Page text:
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A Lot or a Little?
What you will—and won't—find in this TV show.
Features professionals committed to their work and very little interpersonal drama; female chefs are well-represented on the show; cooking skills are taken seriously.
Positive Role Models
Some chefs are better sports than others but drama is given short shrift on-camera. The judges are professional success stories and offer helpful critiques.
Violence & Scariness
Occasionally, chefs may get mildly angry at judges or each other. Rarely, a chef's backstory includes the loss of a family member or homelessness.
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The very occasional curse word ("my ass was dragging," "damn") is unbleeped.
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Products & Purchases
Occasionally celebrity chefs appear on the show to promote something, though it's usually something non-commercial, like the White House chef promoting a new kind of food pyramid. The food products cooked on the show are generic, unusual for this type of show.
Drinking, Drugs & Smoking
Alcohol occasionally appears as an ingredient in dishes.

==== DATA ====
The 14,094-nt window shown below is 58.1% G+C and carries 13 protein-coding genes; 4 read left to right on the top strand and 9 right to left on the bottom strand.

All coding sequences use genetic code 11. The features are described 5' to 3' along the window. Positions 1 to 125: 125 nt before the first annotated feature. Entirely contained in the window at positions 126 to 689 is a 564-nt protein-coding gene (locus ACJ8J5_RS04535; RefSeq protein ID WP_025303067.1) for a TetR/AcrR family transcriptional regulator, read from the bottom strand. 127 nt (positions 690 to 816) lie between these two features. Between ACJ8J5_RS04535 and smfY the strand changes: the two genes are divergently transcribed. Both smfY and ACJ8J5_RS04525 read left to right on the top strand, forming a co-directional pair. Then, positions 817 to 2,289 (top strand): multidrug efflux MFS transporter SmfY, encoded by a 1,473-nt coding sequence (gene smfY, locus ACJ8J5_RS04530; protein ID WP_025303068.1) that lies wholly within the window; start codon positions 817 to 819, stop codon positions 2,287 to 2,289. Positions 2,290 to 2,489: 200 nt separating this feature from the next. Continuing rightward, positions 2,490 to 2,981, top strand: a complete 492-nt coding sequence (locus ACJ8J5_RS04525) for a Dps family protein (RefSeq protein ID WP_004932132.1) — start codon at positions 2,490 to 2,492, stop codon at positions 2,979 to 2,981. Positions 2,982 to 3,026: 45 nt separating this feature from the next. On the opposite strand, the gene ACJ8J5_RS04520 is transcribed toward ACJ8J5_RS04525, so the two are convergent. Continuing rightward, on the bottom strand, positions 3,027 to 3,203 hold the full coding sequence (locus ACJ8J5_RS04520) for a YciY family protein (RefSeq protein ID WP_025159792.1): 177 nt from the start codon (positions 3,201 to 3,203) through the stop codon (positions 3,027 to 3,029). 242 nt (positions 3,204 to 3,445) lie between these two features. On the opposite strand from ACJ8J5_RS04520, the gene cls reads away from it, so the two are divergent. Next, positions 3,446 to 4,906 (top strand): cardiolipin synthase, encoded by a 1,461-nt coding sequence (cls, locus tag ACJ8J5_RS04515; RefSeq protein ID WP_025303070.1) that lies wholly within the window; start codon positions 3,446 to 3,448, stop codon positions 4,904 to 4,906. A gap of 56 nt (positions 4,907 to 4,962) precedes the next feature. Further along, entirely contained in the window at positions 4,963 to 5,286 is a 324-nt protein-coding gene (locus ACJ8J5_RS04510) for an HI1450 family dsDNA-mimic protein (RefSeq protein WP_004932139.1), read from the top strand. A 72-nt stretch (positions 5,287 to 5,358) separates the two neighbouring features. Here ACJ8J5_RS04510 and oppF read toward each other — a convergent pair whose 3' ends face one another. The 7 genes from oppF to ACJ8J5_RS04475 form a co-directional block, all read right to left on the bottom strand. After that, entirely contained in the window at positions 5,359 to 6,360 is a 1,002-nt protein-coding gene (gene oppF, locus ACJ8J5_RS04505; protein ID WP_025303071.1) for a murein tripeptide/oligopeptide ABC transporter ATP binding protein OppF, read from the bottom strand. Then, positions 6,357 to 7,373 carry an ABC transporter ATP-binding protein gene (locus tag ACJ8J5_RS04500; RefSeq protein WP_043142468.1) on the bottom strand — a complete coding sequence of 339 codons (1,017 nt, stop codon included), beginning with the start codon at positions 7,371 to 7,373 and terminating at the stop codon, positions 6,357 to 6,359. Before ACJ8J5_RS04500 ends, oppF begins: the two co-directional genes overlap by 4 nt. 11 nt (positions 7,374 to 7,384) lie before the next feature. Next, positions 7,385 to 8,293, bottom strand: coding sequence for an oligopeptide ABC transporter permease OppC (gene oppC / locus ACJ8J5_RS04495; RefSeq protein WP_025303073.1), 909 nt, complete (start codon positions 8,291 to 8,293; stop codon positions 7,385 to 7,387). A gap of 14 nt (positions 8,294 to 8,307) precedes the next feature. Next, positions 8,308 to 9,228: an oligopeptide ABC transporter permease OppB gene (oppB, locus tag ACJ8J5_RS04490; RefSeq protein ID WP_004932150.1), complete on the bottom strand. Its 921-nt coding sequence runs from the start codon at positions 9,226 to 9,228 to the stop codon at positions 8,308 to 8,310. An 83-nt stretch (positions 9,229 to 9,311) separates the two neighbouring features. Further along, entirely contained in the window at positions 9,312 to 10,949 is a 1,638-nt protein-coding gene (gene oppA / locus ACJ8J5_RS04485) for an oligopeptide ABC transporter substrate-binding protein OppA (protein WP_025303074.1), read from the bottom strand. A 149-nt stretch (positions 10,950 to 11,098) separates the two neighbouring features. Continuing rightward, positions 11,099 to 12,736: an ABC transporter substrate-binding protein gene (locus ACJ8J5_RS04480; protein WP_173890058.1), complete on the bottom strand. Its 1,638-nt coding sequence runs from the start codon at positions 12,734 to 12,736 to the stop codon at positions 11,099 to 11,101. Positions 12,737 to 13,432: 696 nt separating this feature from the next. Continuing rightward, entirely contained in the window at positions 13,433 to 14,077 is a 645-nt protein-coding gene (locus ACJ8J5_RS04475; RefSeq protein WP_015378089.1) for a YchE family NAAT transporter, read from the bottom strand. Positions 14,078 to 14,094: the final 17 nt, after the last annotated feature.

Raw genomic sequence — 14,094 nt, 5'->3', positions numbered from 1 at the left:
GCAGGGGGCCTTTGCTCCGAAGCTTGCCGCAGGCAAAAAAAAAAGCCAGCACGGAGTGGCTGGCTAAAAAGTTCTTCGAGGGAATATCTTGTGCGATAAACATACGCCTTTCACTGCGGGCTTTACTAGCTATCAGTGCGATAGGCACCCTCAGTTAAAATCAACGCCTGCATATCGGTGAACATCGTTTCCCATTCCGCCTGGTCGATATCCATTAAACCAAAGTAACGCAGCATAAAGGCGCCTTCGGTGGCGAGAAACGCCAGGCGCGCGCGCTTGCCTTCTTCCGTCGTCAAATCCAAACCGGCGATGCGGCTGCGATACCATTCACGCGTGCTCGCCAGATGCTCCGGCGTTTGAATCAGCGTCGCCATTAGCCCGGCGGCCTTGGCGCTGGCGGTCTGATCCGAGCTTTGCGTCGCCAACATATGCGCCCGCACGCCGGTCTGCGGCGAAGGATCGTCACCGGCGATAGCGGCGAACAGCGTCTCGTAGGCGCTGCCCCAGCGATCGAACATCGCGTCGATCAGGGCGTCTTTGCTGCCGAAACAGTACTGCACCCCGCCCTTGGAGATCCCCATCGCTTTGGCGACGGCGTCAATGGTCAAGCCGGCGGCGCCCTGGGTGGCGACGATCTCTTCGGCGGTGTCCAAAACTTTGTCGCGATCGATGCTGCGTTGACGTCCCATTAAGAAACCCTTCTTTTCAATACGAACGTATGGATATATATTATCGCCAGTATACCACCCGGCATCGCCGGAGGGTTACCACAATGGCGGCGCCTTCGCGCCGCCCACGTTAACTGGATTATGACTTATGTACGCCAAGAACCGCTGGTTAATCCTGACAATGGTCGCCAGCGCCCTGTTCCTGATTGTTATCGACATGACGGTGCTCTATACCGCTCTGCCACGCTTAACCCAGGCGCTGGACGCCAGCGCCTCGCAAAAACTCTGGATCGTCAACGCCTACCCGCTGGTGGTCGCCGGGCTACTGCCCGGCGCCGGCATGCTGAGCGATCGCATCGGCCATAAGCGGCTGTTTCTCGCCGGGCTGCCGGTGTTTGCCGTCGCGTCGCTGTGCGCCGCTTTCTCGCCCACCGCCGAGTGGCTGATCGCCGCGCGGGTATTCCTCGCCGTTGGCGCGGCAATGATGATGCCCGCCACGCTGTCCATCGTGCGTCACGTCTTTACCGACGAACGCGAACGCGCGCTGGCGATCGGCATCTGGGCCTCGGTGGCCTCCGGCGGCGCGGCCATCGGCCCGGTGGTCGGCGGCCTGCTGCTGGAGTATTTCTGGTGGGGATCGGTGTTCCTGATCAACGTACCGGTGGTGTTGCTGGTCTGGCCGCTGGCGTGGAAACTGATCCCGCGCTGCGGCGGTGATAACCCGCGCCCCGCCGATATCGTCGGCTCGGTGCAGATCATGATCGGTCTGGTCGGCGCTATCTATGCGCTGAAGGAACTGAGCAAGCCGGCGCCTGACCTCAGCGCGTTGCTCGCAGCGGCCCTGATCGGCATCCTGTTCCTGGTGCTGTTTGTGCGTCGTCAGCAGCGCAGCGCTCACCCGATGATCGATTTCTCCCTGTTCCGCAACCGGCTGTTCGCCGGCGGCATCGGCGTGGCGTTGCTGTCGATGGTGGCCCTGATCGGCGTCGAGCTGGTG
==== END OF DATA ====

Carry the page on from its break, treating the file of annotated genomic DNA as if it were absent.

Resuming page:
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Parents Need to Know
Parents need to know that unlike other competitive cooking shows that seem to value rivalries and behind-the-scenes drama, Chopped sticks to what's on the plate. Both contenders and judges treat each other with respect and the focus is firmly on food, flavors, and cooking techniques, making this show a natural for young culinary enthusiasts. On rare occasions, chefs exhibit brief poor sportsmanship, but that is definitely the exception.
Is It Any Good?
This show is ideal for kids who like to cook. Competing chefs take you through their pre-cooking thought process ("the white chocolate could be mixed with cornmeal and made into a kind of corn pudding to put on top of the fish") in a way that's both absorbing and educational. Commentary from the judges is blunt, but not nasty and personal; and though the chefs generally come on with some kind of "I'm the winner!" bravado, all the tension on Chopped comes from the chefs battling the ticking time clock and the oddball ingredients, not each other.
Speaking of those ingredients, that's probably the most entertaining element of the show. Watching professional chefs squirm as they try to marry ground beef, wonton wrappers and bananas is mighty entertaining. Don't be surprised if the kids start rooting around in your cabinets for odds and ends to turn into dinner, or "How could we cook this?" becomes a favored driving game.
Did we miss something on diversity?
Research shows a connection between kids' healthy self-esteem and positive portrayals in media. That's why we've added a new "Diverse Representations" section to our reviews that will be rolling out on an ongoing basis. You can help us help kids by suggesting a diversity update.